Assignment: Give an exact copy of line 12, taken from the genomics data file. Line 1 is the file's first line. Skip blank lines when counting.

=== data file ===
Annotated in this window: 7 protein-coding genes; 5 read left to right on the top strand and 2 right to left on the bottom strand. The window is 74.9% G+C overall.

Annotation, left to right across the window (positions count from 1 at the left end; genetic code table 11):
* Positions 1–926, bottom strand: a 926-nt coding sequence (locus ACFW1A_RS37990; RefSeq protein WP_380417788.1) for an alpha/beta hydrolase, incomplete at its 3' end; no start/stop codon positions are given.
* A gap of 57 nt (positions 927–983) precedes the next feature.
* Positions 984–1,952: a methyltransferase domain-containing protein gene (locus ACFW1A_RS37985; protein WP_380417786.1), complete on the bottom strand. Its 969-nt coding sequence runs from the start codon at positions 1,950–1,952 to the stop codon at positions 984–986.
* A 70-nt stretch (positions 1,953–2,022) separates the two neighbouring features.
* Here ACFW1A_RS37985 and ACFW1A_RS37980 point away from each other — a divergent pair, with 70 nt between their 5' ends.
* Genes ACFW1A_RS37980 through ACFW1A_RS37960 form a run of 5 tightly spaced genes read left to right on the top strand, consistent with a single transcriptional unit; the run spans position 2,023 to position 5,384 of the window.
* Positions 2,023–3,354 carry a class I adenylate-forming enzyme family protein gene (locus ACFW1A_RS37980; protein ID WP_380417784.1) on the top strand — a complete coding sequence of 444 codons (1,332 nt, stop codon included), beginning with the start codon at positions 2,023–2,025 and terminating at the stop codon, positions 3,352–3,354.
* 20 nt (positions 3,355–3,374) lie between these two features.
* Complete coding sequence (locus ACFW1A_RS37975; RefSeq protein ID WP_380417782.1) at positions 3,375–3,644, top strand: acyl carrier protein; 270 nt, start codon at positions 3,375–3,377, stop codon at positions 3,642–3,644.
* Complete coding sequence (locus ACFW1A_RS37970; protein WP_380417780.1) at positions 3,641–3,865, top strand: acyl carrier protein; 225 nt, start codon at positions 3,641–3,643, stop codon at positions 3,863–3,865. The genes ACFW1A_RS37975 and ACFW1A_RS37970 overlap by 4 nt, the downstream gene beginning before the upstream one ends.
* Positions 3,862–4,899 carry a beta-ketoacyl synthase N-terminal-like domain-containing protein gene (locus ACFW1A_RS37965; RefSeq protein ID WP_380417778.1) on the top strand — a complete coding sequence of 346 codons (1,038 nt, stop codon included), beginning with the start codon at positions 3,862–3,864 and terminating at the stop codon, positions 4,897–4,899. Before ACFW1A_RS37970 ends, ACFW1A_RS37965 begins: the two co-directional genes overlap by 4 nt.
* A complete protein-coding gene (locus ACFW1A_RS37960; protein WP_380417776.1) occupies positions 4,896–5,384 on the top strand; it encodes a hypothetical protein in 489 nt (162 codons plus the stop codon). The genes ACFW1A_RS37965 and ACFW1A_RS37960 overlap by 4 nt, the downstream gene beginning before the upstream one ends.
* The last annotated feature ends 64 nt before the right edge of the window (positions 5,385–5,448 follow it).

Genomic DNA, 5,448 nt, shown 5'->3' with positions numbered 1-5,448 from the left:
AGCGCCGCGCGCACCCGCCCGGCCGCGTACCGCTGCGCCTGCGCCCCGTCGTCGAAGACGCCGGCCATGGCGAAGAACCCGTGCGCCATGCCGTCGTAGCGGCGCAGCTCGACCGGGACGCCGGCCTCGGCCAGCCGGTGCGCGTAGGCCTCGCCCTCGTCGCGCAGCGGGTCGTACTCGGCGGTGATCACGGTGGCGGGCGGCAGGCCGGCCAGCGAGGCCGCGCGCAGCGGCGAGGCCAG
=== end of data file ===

* Complete coding sequence (locus ACFW1A_RS37970; protein WP_380417780.1) at positions 3,641–3,865, top strand: acyl carrier protein; 225 nt, start codon at positions 3,641–3,643, stop codon at positions 3,863–3,865. The genes ACFW1A_RS37975 and ACFW1A_RS37970 overlap by 4 nt, the downstream gene beginning before the upstream one ends.